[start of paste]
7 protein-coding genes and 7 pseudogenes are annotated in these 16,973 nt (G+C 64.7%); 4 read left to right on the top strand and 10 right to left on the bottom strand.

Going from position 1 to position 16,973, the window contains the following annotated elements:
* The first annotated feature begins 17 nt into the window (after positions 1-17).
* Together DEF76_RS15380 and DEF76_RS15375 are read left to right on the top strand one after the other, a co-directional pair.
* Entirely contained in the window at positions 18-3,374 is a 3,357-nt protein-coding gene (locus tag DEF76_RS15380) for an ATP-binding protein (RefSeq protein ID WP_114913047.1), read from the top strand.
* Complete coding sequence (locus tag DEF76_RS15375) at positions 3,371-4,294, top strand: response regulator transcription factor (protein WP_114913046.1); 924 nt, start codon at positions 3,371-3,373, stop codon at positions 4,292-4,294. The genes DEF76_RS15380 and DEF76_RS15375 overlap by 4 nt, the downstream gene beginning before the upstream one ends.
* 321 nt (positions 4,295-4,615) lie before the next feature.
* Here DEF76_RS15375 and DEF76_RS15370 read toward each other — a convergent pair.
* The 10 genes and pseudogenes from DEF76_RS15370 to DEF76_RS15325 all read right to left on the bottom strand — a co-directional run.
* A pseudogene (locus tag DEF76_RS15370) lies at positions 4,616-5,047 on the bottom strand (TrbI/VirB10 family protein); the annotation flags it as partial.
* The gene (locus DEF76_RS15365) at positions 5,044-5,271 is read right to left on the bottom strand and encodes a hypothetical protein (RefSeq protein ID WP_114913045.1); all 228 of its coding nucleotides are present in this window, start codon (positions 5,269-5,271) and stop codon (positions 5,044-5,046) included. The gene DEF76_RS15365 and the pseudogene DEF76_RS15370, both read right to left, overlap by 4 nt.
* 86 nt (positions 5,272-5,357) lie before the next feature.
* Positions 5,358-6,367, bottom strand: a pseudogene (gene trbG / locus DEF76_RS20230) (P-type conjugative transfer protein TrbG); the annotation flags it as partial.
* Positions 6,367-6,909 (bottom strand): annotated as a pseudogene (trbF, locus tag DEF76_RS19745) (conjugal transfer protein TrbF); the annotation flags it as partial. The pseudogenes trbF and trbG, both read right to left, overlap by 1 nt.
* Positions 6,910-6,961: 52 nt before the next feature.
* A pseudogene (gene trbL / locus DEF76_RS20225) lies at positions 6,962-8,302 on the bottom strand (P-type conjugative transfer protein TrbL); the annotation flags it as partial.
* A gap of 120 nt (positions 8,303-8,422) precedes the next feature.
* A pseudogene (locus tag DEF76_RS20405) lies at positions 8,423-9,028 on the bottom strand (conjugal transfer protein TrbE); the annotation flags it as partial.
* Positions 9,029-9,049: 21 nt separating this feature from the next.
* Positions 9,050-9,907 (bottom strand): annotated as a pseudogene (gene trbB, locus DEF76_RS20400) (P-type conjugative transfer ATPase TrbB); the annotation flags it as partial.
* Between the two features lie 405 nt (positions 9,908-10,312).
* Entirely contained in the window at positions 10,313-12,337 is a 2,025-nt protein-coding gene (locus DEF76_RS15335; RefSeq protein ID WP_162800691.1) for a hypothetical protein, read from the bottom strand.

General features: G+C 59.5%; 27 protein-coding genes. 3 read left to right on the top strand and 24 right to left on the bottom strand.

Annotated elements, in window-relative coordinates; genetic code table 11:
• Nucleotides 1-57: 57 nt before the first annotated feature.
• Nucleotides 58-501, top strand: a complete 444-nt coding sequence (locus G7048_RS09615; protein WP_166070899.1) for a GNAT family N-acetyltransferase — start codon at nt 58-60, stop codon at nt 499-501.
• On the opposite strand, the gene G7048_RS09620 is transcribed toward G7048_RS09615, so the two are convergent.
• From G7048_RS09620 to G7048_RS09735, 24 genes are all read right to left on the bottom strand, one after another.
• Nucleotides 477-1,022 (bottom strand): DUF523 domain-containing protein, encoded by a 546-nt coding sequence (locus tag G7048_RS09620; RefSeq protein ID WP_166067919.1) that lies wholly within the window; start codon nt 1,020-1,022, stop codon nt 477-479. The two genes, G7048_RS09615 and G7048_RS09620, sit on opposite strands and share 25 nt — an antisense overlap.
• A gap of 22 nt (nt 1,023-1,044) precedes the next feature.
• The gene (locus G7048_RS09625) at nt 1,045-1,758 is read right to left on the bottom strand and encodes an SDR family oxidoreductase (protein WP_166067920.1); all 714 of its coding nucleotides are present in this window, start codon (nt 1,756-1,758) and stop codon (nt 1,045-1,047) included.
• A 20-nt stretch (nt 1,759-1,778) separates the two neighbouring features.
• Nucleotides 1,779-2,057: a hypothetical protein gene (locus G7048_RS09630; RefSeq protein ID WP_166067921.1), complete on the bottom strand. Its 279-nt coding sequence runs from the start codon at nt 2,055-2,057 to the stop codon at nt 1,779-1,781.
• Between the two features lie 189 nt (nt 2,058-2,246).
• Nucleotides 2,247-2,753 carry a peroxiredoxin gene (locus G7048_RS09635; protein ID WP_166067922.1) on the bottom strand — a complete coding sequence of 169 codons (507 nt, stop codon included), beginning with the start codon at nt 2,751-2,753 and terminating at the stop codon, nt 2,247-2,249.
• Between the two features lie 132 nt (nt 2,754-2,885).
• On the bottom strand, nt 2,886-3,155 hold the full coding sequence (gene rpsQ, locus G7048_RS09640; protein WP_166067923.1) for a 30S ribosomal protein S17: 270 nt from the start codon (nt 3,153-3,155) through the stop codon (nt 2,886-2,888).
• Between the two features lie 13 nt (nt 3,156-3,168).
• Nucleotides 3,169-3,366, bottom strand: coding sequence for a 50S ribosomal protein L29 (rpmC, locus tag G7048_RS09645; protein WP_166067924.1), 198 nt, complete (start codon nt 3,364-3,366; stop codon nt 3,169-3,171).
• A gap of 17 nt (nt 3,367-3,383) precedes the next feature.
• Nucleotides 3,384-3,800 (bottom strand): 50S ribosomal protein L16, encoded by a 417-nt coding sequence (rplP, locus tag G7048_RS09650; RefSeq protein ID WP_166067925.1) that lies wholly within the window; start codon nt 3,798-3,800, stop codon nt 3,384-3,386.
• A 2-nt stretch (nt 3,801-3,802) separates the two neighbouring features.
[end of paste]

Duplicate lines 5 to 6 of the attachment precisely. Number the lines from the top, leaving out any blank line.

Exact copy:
* Entirely contained in the window at positions 18-3,374 is a 3,357-nt protein-coding gene (locus tag DEF76_RS15380) for an ATP-binding protein (RefSeq protein ID WP_114913047.1), read from the top strand.
* Complete coding sequence (locus tag DEF76_RS15375) at positions 3,371-4,294, top strand: response regulator transcription factor (protein WP_114913046.1); 924 nt, start codon at positions 3,371-3,373, stop codon at positions 4,292-4,294. The genes DEF76_RS15380 and DEF76_RS15375 overlap by 4 nt, the downstream gene beginning before the upstream one ends.